But should we totally exclude such a possibility (that we may never know)? Since such a possibility is not equal to zero, how can it be totally irrelevant? And if we can't really know, what are we left with, and what is the value of other considerations then?

Wouldn't they be just hypothesizing in La-La Land, as you put it?
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June 14, 2015, 08:06:10 PM
 #750

1) Is this a possibility?  Simply put, not a relevant one.  Any consideration of this type is totally irrelevant since we are totally limited to our brand of logic.  Accordingly, what is relevant is understanding the best that we can do, and I addressed this point by specifically noting that it is necessary to identify the logical limits of our capacity to theorize.  Your consideration, here, can be addressed in similar fashion to how metaphysicists consider hypothetical events occurring outside the scope of perception. "If a tree falls in the forest and it is not observed, did it actually fall?"  Bad question, as we totally lack any means of providing a definitive answer.

It doesn't really matter, since, as I said before, we most likely won't be able to find out whether the world is true random or not. And that would be not because our logic could be at fail (but it would be enough to throw away any inconsistency of the sorts you are trying to find, if there is any), but because pure lack of knowledge, even entirely within our comprehension limits. We may never know whether we deal with a true randomness or a seeming one...

So we are left either to speculate or just believe (that's why atheists are miserable losers)

Again, wrong question, and false dichotomy.  I provided a method by which we can form an understanding of how "true random" relates to "non-random."  Random and non-random are, again, simply abstract models that provide an explanation.  But, they fail to account for themselves, and thus carry only relative -- not objective -- descriptive power.  Self-determinism describes how "true random" and "non-random" are both interrelated and exclusionary, in an objective manner.  It provides a cause for the formation of "true random" and "non-random" models in general.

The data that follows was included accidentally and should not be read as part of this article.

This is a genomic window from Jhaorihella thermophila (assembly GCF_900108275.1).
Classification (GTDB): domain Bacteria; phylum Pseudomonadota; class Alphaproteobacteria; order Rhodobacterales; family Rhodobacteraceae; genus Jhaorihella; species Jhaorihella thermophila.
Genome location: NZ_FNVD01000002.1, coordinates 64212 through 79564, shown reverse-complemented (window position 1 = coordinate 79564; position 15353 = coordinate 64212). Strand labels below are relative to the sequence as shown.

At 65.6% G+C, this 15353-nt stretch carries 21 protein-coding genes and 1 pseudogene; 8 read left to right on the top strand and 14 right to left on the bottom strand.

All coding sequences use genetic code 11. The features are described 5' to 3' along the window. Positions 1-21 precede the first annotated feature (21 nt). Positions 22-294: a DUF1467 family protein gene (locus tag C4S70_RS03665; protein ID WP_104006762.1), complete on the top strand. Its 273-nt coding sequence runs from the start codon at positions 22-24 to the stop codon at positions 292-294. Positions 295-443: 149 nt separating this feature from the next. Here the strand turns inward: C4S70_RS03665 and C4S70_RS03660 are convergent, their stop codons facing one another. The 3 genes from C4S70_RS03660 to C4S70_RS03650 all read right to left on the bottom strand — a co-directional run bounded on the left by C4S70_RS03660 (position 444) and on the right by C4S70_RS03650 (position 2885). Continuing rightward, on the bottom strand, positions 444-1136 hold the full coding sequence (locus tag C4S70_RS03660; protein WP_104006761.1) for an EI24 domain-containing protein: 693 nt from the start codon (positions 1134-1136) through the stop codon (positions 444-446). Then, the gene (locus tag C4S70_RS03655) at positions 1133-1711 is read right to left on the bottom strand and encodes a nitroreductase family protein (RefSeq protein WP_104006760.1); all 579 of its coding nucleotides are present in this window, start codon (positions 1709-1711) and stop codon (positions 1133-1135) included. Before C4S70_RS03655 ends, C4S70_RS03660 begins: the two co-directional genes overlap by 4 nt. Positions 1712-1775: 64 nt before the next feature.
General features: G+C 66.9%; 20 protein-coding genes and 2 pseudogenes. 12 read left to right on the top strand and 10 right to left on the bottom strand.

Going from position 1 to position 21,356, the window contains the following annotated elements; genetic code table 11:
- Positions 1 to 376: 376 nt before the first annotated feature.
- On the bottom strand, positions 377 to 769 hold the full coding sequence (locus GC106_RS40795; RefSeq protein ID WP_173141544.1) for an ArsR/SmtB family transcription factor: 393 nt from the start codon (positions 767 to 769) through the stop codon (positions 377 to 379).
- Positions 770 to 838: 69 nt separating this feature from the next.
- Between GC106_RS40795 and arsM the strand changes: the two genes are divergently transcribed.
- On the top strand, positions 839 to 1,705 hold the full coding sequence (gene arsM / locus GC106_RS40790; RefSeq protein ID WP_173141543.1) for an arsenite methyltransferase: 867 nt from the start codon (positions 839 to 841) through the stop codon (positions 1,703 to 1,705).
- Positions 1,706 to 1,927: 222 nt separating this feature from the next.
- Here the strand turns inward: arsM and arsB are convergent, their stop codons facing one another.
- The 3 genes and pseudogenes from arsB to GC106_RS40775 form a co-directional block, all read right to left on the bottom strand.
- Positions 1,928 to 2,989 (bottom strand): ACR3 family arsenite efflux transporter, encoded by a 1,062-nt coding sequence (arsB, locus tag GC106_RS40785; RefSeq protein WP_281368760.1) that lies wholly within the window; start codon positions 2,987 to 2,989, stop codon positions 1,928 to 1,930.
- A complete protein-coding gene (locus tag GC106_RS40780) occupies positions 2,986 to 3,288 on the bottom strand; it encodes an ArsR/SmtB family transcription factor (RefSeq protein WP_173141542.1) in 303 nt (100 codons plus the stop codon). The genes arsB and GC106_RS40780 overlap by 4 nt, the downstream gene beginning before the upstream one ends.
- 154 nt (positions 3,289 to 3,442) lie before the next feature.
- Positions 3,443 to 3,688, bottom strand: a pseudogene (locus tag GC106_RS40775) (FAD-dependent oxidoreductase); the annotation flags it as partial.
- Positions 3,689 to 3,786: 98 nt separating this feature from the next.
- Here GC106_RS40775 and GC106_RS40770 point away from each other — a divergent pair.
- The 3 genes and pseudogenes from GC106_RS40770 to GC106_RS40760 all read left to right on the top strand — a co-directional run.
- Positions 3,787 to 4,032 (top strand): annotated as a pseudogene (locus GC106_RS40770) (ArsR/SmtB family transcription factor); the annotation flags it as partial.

"Random" and "non-random" are theoretic models...a product of mind.  These things can't be known to exist outside of mind and theory.

Correction:  You are left to speculate.  I am correct.

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June 14, 2015, 08:07:26 PM
 #751

2)  This statement negates itself.  When you say, "Reality is not an abstract model," that in itself is an abstract model.  Even simply saying  'Reality exists' is an abstract model.

A theory/model is simply a description of something.  That's it.  For example, if you open a dictionary, every single definition is an abstract theory of the thing described.

This in no way means that the thing described cannot exist beyond our abstract modelling of it. In fact, your reasons make no sense to me, it looks more like demagogy. I guess the next thing that you going to say is that Reality exists only in our mind, or it exists only as long as we exist (which is essentially the same)...

No, I don't follow these ideas

Again:

Quote